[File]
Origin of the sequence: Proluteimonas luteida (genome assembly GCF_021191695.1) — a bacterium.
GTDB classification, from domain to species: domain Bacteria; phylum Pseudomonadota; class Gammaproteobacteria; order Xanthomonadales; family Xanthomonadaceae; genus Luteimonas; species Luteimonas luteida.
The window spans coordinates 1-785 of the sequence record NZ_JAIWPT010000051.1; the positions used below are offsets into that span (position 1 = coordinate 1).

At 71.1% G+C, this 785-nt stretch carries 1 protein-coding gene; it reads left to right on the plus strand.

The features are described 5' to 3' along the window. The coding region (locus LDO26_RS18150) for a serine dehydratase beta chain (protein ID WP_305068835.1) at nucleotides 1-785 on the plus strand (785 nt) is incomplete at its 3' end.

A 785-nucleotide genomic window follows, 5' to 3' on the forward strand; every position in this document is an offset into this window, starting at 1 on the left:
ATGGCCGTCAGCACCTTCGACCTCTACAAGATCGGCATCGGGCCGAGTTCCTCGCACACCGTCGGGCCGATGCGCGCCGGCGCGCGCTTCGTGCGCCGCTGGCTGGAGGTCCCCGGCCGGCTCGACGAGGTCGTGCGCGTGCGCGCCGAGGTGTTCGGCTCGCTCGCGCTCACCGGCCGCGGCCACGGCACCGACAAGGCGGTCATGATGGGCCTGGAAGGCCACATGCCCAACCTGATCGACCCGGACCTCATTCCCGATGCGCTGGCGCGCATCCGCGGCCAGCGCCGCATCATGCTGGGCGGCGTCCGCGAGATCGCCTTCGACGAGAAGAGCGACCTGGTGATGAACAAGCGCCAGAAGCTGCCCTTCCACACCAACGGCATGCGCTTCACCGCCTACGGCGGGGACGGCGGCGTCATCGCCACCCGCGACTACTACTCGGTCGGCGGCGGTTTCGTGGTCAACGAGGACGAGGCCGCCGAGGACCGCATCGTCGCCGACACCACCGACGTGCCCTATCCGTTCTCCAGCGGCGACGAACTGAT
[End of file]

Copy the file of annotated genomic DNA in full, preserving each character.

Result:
Origin of the sequence: Proluteimonas luteida (genome assembly GCF_021191695.1) — a bacterium.
GTDB classification, from domain to species: domain Bacteria; phylum Pseudomonadota; class Gammaproteobacteria; order Xanthomonadales; family Xanthomonadaceae; genus Luteimonas; species Luteimonas luteida.
The window spans coordinates 1-785 of the sequence record NZ_JAIWPT010000051.1; the positions used below are offsets into that span (position 1 = coordinate 1).

At 71.1% G+C, this 785-nt stretch carries 1 protein-coding gene; it reads left to right on the plus strand.

The features are described 5' to 3' along the window. The coding region (locus LDO26_RS18150) for a serine dehydratase beta chain (protein ID WP_305068835.1) at nucleotides 1-785 on the plus strand (785 nt) is incomplete at its 3' end.

A 785-nucleotide genomic window follows, 5' to 3' on the forward strand; every position in this document is an offset into this window, starting at 1 on the left:
ATGGCCGTCAGCACCTTCGACCTCTACAAGATCGGCATCGGGCCGAGTTCCTCGCACACCGTCGGGCCGATGCGCGCCGGCGCGCGCTTCGTGCGCCGCTGGCTGGAGGTCCCCGGCCGGCTCGACGAGGTCGTGCGCGTGCGCGCCGAGGTGTTCGGCTCGCTCGCGCTCACCGGCCGCGGCCACGGCACCGACAAGGCGGTCATGATGGGCCTGGAAGGCCACATGCCCAACCTGATCGACCCGGACCTCATTCCCGATGCGCTGGCGCGCATCCGCGGCCAGCGCCGCATCATGCTGGGCGGCGTCCGCGAGATCGCCTTCGACGAGAAGAGCGACCTGGTGATGAACAAGCGCCAGAAGCTGCCCTTCCACACCAACGGCATGCGCTTCACCGCCTACGGCGGGGACGGCGGCGTCATCGCCACCCGCGACTACTACTCGGTCGGCGGCGGTTTCGTGGTCAACGAGGACGAGGCCGCCGAGGACCGCATCGTCGCCGACACCACCGACGTGCCCTATCCGTTCTCCAGCGGCGACGAACTGAT